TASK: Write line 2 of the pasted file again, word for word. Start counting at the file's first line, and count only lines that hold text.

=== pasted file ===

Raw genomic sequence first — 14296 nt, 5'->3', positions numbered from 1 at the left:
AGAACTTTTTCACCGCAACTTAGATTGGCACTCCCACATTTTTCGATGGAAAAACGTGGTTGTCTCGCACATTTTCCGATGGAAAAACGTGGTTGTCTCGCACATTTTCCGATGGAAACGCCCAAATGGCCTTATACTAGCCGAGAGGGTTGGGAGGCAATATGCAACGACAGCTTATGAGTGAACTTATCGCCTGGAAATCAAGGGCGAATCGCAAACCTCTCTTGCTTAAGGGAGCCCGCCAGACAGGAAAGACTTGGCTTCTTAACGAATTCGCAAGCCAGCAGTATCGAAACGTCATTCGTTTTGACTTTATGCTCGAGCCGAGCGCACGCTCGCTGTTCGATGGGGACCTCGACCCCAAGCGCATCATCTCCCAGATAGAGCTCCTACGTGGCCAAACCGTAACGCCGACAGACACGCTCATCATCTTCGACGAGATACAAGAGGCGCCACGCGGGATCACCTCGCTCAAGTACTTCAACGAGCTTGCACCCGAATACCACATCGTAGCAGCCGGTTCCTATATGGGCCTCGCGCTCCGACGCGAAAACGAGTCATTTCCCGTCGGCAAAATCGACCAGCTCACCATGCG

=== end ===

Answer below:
AGAACTTTTTCACCGCAACTTAGATTGGCACTCCCACATTTTTCGATGGAAAAACGTGGTTGTCTCGCACATTTTCCGATGGAAAAACGTGGTTGTCTCGCACATTTTCCGATGGAAACGCCCAAATGGCCTTATACTAGCCGAGAGGGTTGGGAGGCAATATGCAACGACAGCTTATGAGTGAACTTATCGCCTGGAAATCAAGGGCGAATCGCAAACCTCTCTTGCTTAAGGGAGCCCGCCAGACAGGAAAGACTTGGCTTCTTAACGAATTCGCAAGCCAGCAGTATCGAAACGTCATTCGTTTTGACTTTATGCTCGAGCCGAGCGCACGCTCGCTGTTCGATGGGGACCTCGACCCCAAGCGCATCATCTCCCAGATAGAGCTCCTACGTGGCCAAACCGTAACGCCGACAGACACGCTCATCATCTTCGACGAGATACAAGAGGCGCCACGCGGGATCACCTCGCTCAAGTACTTCAACGAGCTTGCACCCGAATACCACATCGTAGCAGCCGGTTCCTATATGGGCCTCGCGCTCCGACGCGAAAACGAGTCATTTCCCGTCGGCAAAATCGACCAGCTCACCATGCG